Independent Research Courses

Independent Research courses allow students to pursue a specific topic of interest. These courses are offered at the 300 and 400 level, and as full or half courses. Students work independently with a professor in the Department who acts as research supervisor. There are no formal class meetings, lectures, or readings other than what is agreed to with the supervisor.

Professors are not required to serve as research supervisors and accept supervisory responsibility at their discretion.  We advise students to approach a professor working in the same subdiscipline of their chosen topic. Often students become interested in a topic through a SOC course and approach the instructor of that course for supervision; however, this is not required.

Note that students who wish to conduct research that involves human participants (either by interviewing them, conducting a social experiment or doing participant observation) will need to have their project approved by the Department’s Delegated Ethics Review Committee. Students should be familiar with Canada’s research ethics framework and policy before planning an independent research project.


  • Students must have completed 10.0 courses towards their degree and have completed a 200 level SOC course to be eligible for a 300-level Independent Research.
  • Students must have completed 15.0 courses towards their degree and have completed a 300 level SOC course to be eligible for 400-level Independent Research.

Restrictions on taking Independent Research courses

  • There is a limit of 1.0 total courses in Independent Research with the same research supervisor.
  • There is a limit of 2.0 total courses in SOC Independent Research.
  • Students cannot take a course having the same number more than once.


Method is determined together with the research supervisor at time of application, and is subject to approval by the Department of Sociology.


It is inadvisable to have all of the final mark depend on one piece of work due at the end of the term. We recommend that at least one significant assignment be graded and returned before the last date to withdraw from courses.

Regular meetings between student and supervisor are recommended to monitor research progress.


  1. Students must select their own research topic and then seek a supervisor from the Department of Sociology. This step may require a more specific statement of the scope and objectives of your research and requires some discussion and preliminary reading on your topic. Do not leave it until the last minute. (In some cases the topic originates from professors, who usually recruit interested students from their courses.)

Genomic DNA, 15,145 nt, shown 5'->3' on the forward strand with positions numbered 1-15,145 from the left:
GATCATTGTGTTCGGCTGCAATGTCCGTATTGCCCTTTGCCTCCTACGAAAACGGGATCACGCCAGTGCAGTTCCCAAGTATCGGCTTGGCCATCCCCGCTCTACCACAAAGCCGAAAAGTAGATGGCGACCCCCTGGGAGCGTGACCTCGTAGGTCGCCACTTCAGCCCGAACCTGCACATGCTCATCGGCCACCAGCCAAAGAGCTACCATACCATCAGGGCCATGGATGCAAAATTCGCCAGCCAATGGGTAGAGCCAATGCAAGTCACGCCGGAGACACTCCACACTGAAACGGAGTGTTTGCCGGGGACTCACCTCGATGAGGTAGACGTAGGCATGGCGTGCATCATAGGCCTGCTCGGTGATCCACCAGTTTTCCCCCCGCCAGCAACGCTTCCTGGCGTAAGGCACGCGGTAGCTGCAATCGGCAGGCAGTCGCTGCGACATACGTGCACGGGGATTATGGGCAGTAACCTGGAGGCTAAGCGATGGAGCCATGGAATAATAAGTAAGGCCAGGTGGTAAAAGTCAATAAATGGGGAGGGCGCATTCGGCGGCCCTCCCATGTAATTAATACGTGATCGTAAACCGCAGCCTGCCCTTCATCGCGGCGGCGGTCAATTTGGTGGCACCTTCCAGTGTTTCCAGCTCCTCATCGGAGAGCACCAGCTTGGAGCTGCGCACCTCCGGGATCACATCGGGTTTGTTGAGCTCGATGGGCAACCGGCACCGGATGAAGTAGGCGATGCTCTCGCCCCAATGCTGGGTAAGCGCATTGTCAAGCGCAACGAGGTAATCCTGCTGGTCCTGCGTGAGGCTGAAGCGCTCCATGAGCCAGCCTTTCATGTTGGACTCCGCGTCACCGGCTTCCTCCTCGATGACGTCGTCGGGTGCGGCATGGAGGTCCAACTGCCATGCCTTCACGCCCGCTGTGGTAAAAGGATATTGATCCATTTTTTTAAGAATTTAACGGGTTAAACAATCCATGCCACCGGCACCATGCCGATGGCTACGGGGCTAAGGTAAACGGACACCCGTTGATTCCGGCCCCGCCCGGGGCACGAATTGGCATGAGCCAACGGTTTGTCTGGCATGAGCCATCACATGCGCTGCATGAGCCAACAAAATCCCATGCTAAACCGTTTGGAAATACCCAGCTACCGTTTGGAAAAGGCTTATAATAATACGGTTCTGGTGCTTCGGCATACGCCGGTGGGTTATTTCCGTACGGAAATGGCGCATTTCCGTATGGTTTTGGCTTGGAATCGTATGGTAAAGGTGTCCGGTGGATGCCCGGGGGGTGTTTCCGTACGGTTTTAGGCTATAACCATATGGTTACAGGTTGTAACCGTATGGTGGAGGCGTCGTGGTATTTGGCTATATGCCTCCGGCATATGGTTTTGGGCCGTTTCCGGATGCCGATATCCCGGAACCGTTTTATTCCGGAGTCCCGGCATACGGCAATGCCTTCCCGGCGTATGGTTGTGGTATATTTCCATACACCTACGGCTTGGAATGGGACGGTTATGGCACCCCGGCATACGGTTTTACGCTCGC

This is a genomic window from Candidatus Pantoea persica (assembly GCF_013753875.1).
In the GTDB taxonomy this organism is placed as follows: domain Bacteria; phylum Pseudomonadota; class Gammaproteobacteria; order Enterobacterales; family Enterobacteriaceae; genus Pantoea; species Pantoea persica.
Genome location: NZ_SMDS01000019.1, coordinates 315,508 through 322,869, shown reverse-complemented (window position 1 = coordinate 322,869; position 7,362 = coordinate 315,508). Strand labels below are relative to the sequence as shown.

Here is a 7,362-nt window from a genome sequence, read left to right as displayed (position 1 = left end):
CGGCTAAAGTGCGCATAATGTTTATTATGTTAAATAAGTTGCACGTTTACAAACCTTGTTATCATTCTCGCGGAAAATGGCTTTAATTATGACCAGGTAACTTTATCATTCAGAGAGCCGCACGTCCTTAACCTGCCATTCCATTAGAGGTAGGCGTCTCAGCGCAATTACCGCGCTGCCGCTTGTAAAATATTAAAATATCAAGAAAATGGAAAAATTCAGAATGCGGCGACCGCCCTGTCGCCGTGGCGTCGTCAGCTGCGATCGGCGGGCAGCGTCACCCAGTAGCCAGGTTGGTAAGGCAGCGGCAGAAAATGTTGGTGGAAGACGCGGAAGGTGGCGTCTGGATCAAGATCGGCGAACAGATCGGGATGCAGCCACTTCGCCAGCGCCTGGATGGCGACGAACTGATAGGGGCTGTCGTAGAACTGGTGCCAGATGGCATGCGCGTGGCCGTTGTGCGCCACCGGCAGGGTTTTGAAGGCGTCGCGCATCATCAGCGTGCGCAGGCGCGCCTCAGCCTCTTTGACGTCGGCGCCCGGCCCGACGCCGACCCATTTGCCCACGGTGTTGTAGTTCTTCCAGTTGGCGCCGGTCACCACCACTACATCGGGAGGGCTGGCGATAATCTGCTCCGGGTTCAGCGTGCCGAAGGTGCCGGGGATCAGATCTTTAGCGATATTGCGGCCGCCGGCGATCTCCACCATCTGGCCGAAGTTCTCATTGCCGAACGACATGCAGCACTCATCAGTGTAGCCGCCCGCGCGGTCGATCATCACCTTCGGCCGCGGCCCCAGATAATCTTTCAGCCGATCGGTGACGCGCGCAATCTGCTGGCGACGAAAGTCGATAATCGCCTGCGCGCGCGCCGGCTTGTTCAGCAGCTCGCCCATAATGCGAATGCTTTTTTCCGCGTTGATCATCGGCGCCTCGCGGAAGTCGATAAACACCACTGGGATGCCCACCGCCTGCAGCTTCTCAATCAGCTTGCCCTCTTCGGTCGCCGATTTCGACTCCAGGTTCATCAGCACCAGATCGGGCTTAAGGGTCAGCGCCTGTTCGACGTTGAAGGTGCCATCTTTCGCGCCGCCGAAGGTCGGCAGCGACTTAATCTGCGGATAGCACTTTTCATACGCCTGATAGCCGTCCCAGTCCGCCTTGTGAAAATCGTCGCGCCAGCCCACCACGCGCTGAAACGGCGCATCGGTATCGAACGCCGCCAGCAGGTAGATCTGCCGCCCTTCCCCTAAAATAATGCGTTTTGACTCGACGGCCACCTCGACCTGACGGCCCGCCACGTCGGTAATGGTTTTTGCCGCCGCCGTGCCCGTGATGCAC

2. Decide on the weight (full or half course) and the level (300- or 400-level). Bear in mind that this decision will determine the academic standard at which your work will be evaluated.
  3. Decide on the duration (Y/F/S) of the course. This will affect the hours per week you are expected to dedicate to the research, working independently. Determine the supervisor’s availability during the duration of the research to ensure it will be adequate for your needs.
  4. Together with your supervisor, complete the research form.
  5. Submit the form to the Sociology Undergraduate Program Administrator, who will also handle the enrolment.
  6. The deadline to submit your form is the beginning of the week before the first day of classes of the session in which you wish to enrol in the Independent Research.

You can obtain the SOC Independent Research Form:

  • By visiting the Department of Sociology in person, or
  • By clickingPDF iconIndependent Research Course Form.pdf to find the printable form. The online form is available only in PDF. You will need Acrobat Reader (available from the Adobe website) to be able to view this form.

Your form MUST be signed by yourself and by the supervisor. Submit the completed form to the Department by one of the following methods:

  • In person, to the Undergraduate Program Administrator at the Department of Sociology; by mail to the Sociology Undergraduate Office, Department of Sociology, University of Toronto, 700 University Avenue, 17th Floor, Toronto, Ontario, M5G 1Z5; or by email to